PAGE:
And it was not a good one.
Asked during a brief interview in New York by ESPN if he thought the Stoudemire-Anthony tandem could land New York a title, the former NBA all-star guard said, “Nope.”
Marbury has been playing in China and apparently enjoying it after a sometimes-sparkling NBA career. He led his Beijing team to the championship last year and said he is headed back there next week.
“Amare needs a point guard like Steve Nash (to thrive). He’s a pick-and-roll guy, a pick-and-pop guy. He can’t play in the half court where everything’s slowed down,” Marbury told ESPN.
Many have expressed the same concerns with the Knicks’ star duo. In their season and a half together, the Knicks have a sub-.500 record when both are in the starting lineup.
But Marbury brings a unique perspective to the debate. He played with Stoudemire in Phoenix during the 2002-03 season and for 34 games the next season before Marbury was dealt to the Knicks. He also spent five mostly rocky years with the Knicks.
In addition to his thoughts on Stoudemire, Marbury also questioned the Knicks’ motivation in obtaining Anthony. New York executed a three-team blockbuster deal to bring Anthony in from Denver in February 2011.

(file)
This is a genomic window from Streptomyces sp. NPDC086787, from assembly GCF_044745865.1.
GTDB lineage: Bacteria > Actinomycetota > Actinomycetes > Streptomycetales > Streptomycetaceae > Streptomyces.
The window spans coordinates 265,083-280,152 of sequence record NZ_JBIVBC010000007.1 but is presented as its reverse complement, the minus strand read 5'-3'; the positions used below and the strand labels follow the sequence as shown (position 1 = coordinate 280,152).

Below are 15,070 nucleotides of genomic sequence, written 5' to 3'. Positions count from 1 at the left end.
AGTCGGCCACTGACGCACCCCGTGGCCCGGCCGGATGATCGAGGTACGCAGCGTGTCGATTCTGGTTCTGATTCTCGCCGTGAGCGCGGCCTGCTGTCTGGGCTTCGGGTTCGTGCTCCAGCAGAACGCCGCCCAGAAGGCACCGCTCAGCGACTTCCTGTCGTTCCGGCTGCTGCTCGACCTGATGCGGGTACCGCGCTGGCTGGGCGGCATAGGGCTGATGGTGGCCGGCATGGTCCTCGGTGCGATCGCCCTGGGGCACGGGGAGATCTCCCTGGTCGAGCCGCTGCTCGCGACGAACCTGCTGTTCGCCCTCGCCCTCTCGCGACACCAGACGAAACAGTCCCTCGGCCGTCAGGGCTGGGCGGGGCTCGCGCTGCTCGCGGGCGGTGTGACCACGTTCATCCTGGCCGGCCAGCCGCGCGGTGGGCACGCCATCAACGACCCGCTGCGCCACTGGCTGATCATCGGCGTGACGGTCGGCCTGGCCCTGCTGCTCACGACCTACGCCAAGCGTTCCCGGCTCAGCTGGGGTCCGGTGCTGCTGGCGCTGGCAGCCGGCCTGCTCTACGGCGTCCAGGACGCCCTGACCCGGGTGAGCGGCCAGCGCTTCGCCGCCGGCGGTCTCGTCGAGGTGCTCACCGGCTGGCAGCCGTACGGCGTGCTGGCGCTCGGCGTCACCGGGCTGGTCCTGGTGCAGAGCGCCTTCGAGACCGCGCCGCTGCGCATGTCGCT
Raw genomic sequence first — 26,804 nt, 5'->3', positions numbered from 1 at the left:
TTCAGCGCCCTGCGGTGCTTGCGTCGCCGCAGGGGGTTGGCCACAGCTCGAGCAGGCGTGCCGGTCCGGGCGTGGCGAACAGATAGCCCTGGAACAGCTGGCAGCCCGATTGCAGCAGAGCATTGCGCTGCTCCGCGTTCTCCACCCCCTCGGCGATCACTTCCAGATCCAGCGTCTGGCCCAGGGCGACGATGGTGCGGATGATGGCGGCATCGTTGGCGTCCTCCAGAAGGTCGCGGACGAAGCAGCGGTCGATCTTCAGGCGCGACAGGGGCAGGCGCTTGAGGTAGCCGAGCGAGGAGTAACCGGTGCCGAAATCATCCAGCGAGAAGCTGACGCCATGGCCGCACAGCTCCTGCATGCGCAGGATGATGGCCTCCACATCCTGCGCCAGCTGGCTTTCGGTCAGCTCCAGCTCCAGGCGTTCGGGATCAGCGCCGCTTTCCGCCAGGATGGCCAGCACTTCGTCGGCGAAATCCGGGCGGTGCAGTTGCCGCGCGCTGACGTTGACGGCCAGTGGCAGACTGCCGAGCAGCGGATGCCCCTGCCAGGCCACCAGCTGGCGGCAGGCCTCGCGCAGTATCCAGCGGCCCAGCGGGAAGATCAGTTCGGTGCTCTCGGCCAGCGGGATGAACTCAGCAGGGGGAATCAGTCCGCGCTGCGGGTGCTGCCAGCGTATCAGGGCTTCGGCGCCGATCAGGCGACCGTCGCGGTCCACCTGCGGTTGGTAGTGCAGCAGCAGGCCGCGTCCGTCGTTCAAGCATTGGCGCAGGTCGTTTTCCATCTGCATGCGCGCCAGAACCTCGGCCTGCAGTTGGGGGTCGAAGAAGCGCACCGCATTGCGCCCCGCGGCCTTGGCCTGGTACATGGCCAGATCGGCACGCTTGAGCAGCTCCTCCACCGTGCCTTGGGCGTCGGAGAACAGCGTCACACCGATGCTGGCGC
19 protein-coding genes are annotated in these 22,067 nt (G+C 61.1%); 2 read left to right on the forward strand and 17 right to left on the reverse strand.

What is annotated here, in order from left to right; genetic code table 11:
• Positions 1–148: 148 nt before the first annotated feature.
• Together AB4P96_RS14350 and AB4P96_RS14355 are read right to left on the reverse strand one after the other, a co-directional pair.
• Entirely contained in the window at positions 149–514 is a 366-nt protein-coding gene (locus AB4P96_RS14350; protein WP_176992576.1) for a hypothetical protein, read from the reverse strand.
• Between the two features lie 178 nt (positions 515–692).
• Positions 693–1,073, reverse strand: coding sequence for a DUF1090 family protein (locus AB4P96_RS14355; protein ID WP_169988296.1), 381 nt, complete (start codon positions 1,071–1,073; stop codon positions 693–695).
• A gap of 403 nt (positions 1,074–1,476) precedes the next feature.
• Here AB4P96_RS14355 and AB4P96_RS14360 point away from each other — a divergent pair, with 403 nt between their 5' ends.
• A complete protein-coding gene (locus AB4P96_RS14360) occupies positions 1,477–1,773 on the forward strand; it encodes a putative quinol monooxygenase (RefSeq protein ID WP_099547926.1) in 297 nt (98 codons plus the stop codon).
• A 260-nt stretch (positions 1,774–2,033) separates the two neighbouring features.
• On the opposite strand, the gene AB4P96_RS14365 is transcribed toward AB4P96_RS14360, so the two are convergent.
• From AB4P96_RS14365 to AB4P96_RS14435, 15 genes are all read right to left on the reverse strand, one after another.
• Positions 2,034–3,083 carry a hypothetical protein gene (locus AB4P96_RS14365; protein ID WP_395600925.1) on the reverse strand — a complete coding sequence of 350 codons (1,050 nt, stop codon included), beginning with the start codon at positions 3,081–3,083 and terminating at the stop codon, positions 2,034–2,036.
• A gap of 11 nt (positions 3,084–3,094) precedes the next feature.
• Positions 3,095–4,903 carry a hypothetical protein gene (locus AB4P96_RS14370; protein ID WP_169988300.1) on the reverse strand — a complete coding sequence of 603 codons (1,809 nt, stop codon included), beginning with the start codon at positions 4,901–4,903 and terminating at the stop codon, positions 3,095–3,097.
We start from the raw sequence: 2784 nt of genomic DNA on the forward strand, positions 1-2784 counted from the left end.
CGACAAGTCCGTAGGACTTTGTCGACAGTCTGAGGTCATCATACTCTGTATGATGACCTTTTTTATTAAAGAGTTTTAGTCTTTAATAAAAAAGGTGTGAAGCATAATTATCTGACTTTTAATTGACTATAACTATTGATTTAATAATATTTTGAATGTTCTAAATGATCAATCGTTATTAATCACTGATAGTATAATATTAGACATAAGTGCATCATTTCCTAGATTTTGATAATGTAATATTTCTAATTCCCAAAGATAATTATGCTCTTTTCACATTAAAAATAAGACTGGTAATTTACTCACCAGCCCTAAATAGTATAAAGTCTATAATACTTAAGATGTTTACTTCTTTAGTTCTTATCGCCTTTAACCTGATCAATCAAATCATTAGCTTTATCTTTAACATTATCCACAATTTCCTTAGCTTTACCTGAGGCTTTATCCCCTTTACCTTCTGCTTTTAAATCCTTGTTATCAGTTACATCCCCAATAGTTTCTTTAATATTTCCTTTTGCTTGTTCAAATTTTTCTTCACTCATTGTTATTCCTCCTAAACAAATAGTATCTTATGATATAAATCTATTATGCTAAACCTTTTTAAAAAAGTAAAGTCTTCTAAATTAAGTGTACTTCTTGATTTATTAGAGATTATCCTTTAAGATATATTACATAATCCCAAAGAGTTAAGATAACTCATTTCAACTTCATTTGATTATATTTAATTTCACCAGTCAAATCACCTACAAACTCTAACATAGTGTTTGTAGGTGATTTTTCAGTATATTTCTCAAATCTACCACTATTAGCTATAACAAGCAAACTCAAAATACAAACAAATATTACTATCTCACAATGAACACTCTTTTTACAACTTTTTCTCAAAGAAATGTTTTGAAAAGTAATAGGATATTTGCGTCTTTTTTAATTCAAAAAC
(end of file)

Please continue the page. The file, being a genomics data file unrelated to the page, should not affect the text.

“I don’t know if (Knicks owner James) Dolan brought him in to win games or to make money,” Marbury said. “I think it was to make money.”
Marbury, though, says Anthony is the Knicks’ best player and the team should be built around his strengths. Anthony is a skilled passer but also thrives in isolation.
This style clashed at times with ex-Knicks coach Mike D’Antoni’s up-tempo system. Current Knicks coach Mike Woodson seemed more comfortable putting the ball in Anthony’s hands in the low and mid-post and letting him operate in isolation after he took over in late March.
“You knew what he was when you got him,” Marbury said of Anthony. “Let him do what he does.”
Marbury is 3½ years removed from his controversial tenure in New York. The Brooklyn native came home in a trade midway through the 2003-04 season and led the Knicks to the playoffs that season. But losing seasons and clashes with management, coaches and teammates followed. He and the team agreed to a buyout in the 2008-09 season.
As a Coney Island native, though, Marbury said he still remains a Knicks fan and will always root for the team.
“I think they have a good team,” Marbury said. “They could make the second round (of the playoffs).”